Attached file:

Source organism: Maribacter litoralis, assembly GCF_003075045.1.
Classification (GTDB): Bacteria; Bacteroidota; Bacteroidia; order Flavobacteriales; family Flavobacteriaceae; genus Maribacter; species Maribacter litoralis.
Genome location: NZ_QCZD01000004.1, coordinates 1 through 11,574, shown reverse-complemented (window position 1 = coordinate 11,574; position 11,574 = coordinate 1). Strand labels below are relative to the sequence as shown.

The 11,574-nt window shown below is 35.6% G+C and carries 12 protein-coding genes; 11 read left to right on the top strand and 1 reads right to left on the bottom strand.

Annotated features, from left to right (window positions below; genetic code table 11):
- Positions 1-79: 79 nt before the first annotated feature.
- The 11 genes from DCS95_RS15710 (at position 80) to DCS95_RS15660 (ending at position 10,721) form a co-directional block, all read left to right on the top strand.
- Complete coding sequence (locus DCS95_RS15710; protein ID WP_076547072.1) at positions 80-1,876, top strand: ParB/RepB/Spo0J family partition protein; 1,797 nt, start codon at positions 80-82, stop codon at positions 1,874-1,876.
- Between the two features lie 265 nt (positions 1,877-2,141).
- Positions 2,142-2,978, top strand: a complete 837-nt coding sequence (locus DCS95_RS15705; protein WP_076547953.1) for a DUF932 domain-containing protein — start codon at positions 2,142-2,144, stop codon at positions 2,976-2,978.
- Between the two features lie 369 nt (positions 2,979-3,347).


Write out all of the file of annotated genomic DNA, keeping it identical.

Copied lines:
Source organism: Maribacter litoralis, assembly GCF_003075045.1.
Classification (GTDB): Bacteria; Bacteroidota; Bacteroidia; order Flavobacteriales; family Flavobacteriaceae; genus Maribacter; species Maribacter litoralis.
Genome location: NZ_QCZD01000004.1, coordinates 1 through 11,574, shown reverse-complemented (window position 1 = coordinate 11,574; position 11,574 = coordinate 1). Strand labels below are relative to the sequence as shown.

The 11,574-nt window shown below is 35.6% G+C and carries 12 protein-coding genes; 11 read left to right on the top strand and 1 reads right to left on the bottom strand.

Annotated features, from left to right (window positions below; genetic code table 11):
- Positions 1-79: 79 nt before the first annotated feature.
- The 11 genes from DCS95_RS15710 (at position 80) to DCS95_RS15660 (ending at position 10,721) form a co-directional block, all read left to right on the top strand.
- Complete coding sequence (locus DCS95_RS15710; protein ID WP_076547072.1) at positions 80-1,876, top strand: ParB/RepB/Spo0J family partition protein; 1,797 nt, start codon at positions 80-82, stop codon at positions 1,874-1,876.
- Between the two features lie 265 nt (positions 1,877-2,141).
- Positions 2,142-2,978, top strand: a complete 837-nt coding sequence (locus DCS95_RS15705; protein WP_076547953.1) for a DUF932 domain-containing protein — start codon at positions 2,142-2,144, stop codon at positions 2,976-2,978.
- Between the two features lie 369 nt (positions 2,979-3,347).